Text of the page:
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Give of yourself this season

November 18, 2013 - Erin O'Neill
'Tis the season ... of running around, stressing out and feeling guilty. It is a perpetual vicious cycle that really stems from good intentions of wanting to get everything done and make everything perfect for our families for the holidays.

But this time of year doesn't have to be all about scouring the stores and clamoring for gifts that you *hope* your loved ones will appreciate. It doesn't need to be about baking more goodies than anyone in your family will eat and fretting over not being able to schedule enough time with loved ones who live too far away.

'Tis the season ... of good will toward your fellow person, of charity and of warming your heart by doing good. I feel like there is no more important message to send to children than that we are all intertwined and all responsible for one another.

For the past few years, my child and I have looked forward to doing a specific volunteer activity together during the holidays. Unfortunately, this year we won't be able to due to a conflict of interest. It broke my heart to have to tell her but instead of throwing up my hands at something which was out of my control, I decided instead to seek other opportunities.

The Internet, bottomless pit of useless knowledge that it is, actually came through on this one. A quick search gave me so many ideas that I would never have even considered to do as community service, not to mention something that children could do as well. Here are just a few of my favorites:

• Volunteer at your local animal shelter to walk dogs and play with cats. If your child has an allergy or fear, have them make rag doll toys instead, or organize a collection drive for much-needed supplies.

• Ask children to gather their unwanted toys and outgrown clothes to donate to the Red Cross. Take any gently used books to the library. Donate coats to Coats for Kids.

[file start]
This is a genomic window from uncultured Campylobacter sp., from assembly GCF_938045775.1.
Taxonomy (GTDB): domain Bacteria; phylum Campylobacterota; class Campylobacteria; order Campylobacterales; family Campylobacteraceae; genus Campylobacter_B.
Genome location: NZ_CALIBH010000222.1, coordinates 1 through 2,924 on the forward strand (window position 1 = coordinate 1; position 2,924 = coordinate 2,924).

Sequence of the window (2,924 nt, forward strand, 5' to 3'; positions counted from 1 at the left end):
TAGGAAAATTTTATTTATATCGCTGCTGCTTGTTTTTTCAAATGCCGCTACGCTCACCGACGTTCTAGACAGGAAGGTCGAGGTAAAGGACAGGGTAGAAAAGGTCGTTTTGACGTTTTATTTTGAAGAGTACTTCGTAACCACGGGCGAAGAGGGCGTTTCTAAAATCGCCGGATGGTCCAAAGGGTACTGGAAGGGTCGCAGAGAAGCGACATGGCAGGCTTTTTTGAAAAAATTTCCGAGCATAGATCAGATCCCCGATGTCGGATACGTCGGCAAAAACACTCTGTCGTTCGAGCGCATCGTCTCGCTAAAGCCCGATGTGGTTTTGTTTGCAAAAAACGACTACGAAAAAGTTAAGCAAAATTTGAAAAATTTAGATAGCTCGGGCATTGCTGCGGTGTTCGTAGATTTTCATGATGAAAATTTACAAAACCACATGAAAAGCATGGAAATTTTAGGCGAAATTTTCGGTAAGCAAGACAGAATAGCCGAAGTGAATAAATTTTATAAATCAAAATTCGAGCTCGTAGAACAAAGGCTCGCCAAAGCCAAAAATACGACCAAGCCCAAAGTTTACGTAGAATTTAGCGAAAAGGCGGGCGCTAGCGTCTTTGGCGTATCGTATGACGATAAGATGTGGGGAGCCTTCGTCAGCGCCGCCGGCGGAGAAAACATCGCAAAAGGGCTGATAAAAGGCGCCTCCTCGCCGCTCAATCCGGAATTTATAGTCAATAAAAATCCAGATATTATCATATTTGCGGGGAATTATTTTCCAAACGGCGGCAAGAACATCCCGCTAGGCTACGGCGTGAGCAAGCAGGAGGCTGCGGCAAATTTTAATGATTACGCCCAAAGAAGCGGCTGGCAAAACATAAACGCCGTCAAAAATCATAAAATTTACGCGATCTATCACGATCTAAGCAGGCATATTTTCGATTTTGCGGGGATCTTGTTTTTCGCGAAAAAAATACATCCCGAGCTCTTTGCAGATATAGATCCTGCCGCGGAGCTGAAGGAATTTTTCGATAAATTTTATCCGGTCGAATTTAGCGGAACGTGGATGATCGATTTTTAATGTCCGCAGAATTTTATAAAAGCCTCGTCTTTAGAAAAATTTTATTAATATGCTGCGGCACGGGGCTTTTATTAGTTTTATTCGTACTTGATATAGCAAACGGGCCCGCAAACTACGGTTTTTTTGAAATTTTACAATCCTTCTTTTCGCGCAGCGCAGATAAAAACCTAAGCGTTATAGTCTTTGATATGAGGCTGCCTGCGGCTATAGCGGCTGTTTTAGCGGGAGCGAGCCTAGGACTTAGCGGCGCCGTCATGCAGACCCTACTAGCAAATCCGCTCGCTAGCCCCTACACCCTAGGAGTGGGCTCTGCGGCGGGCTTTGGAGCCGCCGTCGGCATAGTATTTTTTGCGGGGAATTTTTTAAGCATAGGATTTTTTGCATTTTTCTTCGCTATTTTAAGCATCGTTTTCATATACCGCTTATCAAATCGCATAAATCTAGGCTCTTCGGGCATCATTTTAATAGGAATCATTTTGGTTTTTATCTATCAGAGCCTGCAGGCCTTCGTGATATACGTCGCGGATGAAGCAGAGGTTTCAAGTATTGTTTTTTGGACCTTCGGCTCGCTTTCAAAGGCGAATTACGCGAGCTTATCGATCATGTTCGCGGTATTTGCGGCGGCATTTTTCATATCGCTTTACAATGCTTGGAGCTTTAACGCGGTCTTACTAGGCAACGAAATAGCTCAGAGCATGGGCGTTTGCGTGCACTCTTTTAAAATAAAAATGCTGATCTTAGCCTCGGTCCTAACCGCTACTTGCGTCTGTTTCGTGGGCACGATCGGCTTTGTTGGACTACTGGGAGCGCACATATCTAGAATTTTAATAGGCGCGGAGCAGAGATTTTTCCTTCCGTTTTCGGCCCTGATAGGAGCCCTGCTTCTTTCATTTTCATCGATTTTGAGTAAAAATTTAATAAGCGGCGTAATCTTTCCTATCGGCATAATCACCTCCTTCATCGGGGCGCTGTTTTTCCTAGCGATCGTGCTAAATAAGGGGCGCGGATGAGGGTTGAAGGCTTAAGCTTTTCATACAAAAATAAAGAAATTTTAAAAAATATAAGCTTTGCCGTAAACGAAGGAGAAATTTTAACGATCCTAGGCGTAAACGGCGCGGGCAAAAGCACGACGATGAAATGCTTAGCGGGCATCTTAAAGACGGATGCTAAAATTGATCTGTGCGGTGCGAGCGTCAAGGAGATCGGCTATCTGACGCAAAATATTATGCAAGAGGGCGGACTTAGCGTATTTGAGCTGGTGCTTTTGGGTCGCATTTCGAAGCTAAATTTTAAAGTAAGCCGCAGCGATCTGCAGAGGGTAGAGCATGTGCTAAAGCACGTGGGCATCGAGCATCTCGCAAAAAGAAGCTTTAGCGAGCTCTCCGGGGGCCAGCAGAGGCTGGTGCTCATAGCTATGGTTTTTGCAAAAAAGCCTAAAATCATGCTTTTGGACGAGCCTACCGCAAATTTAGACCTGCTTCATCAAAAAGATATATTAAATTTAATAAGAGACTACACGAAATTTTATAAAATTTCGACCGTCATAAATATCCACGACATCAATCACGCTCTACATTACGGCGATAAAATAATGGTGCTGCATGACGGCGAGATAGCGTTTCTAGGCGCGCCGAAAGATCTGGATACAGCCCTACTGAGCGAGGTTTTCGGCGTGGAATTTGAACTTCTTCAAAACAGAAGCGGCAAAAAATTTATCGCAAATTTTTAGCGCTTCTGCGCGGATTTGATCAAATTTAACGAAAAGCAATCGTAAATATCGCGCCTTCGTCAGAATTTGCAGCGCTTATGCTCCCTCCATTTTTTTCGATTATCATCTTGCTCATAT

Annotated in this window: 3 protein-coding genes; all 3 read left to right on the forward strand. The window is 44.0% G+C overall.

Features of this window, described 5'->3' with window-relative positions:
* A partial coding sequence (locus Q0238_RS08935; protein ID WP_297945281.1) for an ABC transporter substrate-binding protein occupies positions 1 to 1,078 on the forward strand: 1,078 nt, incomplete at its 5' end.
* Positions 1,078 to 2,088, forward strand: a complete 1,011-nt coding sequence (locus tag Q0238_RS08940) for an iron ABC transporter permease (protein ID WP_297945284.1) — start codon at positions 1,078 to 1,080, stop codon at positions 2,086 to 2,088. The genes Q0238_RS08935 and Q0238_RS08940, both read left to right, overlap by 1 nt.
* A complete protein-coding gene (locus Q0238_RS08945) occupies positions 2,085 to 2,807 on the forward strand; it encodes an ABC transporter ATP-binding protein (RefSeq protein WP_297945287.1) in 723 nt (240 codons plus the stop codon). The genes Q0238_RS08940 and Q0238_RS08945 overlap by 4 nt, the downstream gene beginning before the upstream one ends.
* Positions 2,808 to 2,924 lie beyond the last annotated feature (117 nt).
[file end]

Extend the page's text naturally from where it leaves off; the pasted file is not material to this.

• Contact a local food pantry and ask about having your child spend some time there. Go on a shopping spree for items to donate. Let your child pick the items. Find out if your church offers free community meals and if they would allow children to help by serving, washing dishes, etc.

• If your child belongs to a community theater, dance school, band or choir, magicians' guild or any other artistic endeavor, consider putting on short program at a nursing home or assisted living facility.

• Volunteer to help decorate a neighbor's home — sometimes trimming the tree is too much for some folks but they might still enjoy a festive touch. Along those same lines, children can help bake cookies to take to neighbors, friends who might have to be hospitalized or anyone who could use a little joy.

• Adopt a family — ask your clergy person if there is anyone in the congregation who could use a little help this year and make it your mission as a family to do whatever you can for them.

Base your volunteer activities on something that interests the child, his or her abilities, your own interests and abilities, location, frequency and duration and the attitude of any staff. With any luck, you will find something that is the perfect fit and can continue the tradition of giving all year long.


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